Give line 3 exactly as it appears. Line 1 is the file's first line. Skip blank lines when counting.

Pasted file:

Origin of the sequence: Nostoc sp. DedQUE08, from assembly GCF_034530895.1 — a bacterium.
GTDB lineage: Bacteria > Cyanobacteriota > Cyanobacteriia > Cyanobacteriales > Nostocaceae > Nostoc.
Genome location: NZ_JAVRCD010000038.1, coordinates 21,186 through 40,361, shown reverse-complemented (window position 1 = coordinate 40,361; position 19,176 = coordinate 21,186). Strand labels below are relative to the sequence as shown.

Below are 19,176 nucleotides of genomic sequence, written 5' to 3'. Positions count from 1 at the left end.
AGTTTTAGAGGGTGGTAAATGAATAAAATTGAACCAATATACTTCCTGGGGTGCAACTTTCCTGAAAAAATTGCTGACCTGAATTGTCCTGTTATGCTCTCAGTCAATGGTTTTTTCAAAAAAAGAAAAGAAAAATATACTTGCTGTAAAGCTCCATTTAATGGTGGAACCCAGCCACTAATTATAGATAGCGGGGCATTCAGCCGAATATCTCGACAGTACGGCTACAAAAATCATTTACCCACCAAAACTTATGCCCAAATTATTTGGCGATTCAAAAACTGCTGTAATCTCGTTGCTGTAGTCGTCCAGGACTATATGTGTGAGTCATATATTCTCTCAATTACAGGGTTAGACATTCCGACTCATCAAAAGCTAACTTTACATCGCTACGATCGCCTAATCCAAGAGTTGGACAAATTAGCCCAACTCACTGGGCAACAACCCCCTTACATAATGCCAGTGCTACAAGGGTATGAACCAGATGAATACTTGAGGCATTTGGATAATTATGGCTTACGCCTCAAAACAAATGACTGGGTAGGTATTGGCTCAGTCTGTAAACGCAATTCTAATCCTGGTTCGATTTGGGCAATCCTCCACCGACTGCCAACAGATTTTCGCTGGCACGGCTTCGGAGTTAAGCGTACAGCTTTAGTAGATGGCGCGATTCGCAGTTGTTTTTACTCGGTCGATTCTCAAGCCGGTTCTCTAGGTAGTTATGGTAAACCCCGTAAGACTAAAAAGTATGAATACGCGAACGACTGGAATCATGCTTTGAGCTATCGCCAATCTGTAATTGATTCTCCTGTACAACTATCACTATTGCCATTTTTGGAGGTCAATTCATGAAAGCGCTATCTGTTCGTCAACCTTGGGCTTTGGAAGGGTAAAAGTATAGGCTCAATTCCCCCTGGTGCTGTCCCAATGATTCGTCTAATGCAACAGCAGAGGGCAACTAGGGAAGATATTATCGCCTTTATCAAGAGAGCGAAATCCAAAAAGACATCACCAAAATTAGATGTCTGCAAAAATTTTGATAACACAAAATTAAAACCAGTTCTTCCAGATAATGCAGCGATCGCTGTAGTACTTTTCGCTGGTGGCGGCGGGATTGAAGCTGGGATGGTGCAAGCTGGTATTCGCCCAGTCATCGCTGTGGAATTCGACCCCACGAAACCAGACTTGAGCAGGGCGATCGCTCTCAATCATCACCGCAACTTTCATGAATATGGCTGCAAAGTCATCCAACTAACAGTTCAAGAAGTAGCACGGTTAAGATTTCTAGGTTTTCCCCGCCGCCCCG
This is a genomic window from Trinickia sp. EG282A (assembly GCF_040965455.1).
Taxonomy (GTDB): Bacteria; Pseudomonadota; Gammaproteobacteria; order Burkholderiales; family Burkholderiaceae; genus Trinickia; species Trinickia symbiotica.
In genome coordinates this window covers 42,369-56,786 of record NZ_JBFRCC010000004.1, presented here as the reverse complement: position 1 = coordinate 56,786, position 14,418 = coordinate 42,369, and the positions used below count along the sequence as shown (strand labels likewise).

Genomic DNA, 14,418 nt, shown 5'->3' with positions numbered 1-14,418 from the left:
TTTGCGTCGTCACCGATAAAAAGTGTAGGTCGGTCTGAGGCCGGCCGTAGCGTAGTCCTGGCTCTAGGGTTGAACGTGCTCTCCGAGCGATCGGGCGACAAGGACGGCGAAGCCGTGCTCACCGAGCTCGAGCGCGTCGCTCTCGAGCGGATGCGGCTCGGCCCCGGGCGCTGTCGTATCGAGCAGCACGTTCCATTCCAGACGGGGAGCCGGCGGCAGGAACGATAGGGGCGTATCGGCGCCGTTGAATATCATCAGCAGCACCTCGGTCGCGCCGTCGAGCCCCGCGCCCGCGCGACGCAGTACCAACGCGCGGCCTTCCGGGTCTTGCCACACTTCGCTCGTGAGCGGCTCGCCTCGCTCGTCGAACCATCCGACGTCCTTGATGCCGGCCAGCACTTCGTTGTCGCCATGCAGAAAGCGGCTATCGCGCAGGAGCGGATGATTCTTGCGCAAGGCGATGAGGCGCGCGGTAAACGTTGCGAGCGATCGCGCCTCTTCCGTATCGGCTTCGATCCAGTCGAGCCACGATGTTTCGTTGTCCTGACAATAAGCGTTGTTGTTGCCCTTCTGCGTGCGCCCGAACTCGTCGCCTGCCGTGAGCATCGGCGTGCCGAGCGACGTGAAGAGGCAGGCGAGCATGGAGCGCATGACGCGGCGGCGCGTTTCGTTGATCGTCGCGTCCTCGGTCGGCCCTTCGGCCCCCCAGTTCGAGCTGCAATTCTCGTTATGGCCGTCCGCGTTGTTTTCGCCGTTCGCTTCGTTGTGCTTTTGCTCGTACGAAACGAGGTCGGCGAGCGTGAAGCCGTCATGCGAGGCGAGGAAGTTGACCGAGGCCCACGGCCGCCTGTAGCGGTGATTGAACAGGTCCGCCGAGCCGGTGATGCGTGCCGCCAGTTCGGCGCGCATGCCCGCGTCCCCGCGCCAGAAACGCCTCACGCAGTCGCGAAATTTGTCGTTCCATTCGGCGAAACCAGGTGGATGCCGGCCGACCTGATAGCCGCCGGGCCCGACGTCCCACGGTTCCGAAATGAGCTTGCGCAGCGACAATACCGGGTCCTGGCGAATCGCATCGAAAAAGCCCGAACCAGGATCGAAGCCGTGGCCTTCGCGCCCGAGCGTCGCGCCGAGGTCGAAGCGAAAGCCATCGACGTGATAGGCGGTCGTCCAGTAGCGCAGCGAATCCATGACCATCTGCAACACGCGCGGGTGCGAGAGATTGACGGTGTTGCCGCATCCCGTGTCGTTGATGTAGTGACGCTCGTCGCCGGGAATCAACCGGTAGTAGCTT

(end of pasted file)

Genome location: NZ_JAVRCD010000038.1, coordinates 21,186 through 40,361, shown reverse-complemented (window position 1 = coordinate 40,361; position 19,176 = coordinate 21,186). Strand labels below are relative to the sequence as shown.